Sample Passage: Eating in the Student Center is a pleasant experience. First, most people think food is excellent because it is well prepared; it tastes delicious; and there are many different kinds of food such as hamburgers, tacos, pizza, and chicken. Moreover, each person serves his or herself, selecting just what he or she wants. Second, the environment in the Student Center is positive. Many happy young people are talking and laughing. However, the atmosphere is still calm, so its possible to study and do homework. Open a Word document and identify the main claim. Check your response with the answer on the next slide. Introduction Designers for Learning Unpack the

Prompt Analyze the Text 20 Analyze the Text: Determine Supporting Reasons Determine the supporting reasons that support the main point/claim. Claim Eating in the Student Center is a pleasant experience. Reason 1 Reason 2 Identify the reasons that support the main claim and key in your response in your Word document. Check your response with the answer on the next slide. Introduction

Designers for Learning Unpack the Prompt Analyze the Text 21 Analyze the Text: Answer Check your response with the answer. Claim Eating in the Student Center is a pleasant experience. Reason 1 The food is excellent. Reason 2 The environment in the Student Center is positive. How did you do? Next time you have to analyze some text, try to determine the main claim and

supporting reasons first. This way you can keep track of the claims and arguments for later analysis. Introduction Designers for Learning Unpack the Prompt Analyze the Text 22 Analyze the Text: Assess the Reasons Now you have a list of the claims and reasons. The next step is to assess the reasons. You should ask some key questions to analyze the reasons further. Q1. Is there an alternative explanation for the same topic? Q2. Is the evidence sufficient to support the claim?

Q3. What assumptions do you think the reasons depend on? Q4. Have any logical fallacies been committed? Introduction Designers for Learning Unpack the Prompt Analyze the Text 23 Analyze the Text: Alternative Explanation Remember, you can ask questions to analyze the text. Q1. Is there an alternative explanation to the same topic? An alternative explanation is a different reason for the same claim. Exploring the alternative explanations is an excellent way to find the weaknesses in the authors logic.

Example: James was not in the office today; obviously, because he feels bad after arguing with his supervisor yesterday. (An alternative explanation for James absence could be that he caught the flu. Therefore, the reason presented here is weak.) Introduction Designers for Learning Unpack the Prompt Analyze the Text 24 Analyze the Text: Sufficient Evidence Q2. Is the evidence sufficient enough to support the claim? The reasons usually contain evidence to support the claim. Evidence or reasons could take different forms such as facts, statistics, authoritative quotations, results of studies, observations, experiences, research, etc. Example: James was late because he came down with the flu. According to the television news, there is a strong strain of the flu going around that has caused over 100 people to go to the hospital. (The writer provided evidence from the television news for his reasoning. But the evidence is not sufficient to support the claim. Just because a 100 people have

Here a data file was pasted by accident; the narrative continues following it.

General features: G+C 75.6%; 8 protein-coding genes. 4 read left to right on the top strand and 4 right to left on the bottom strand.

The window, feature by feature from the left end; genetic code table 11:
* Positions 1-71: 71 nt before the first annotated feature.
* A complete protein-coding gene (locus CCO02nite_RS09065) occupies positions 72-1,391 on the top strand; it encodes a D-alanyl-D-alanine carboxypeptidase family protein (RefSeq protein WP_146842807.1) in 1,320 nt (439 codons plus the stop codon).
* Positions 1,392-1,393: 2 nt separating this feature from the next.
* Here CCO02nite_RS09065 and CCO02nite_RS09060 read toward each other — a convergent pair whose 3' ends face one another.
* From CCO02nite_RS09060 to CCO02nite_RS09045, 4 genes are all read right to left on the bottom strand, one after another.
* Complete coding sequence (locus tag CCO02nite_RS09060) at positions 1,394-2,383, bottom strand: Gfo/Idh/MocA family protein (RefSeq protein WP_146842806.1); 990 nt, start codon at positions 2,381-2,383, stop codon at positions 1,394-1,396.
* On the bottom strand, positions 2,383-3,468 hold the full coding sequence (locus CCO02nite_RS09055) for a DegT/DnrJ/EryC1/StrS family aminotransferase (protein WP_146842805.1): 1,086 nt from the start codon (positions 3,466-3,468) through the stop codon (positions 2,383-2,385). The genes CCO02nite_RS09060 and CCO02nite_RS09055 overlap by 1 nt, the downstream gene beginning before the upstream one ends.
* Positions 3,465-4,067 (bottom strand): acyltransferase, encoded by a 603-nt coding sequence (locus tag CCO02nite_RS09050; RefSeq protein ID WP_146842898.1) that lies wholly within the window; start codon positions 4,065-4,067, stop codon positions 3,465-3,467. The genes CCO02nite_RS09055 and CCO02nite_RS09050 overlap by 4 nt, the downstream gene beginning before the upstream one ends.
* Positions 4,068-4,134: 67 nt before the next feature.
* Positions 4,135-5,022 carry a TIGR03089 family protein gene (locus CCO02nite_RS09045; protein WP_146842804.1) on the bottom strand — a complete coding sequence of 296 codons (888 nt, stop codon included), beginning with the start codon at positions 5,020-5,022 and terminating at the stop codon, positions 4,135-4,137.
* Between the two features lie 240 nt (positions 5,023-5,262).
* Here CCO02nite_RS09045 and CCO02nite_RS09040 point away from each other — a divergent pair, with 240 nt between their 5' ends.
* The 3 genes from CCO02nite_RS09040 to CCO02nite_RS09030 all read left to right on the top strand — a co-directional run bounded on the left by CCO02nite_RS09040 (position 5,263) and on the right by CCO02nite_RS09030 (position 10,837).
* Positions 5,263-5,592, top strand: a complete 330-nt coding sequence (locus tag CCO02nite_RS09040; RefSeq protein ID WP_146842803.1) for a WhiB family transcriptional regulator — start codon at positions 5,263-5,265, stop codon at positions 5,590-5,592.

gone to the hospital with flu symptoms, doesnt mean James was one of them.) Introduction Designers for Learning Unpack the Prompt Analyze the Text 25 Analyze the Text: Assumptions Q3. What assumptions do you think the reasons depend on? An assumption is taking a claim for granted to be true but which actually may not be true. All arguments rely on some common assumptions allowing people to have a conversation in the first place. But these assumptions sometimes are questionable and become the sweet spot of attack in argument. Example: John was late because he lives far away from campus. (Here the assumption is that because Johns home is far from campus, it takes more time for him to commute. If John stayed in his place the night before his class, the assumption might be accurate. But we dont know where he was last night. So the assumption may not be correct.)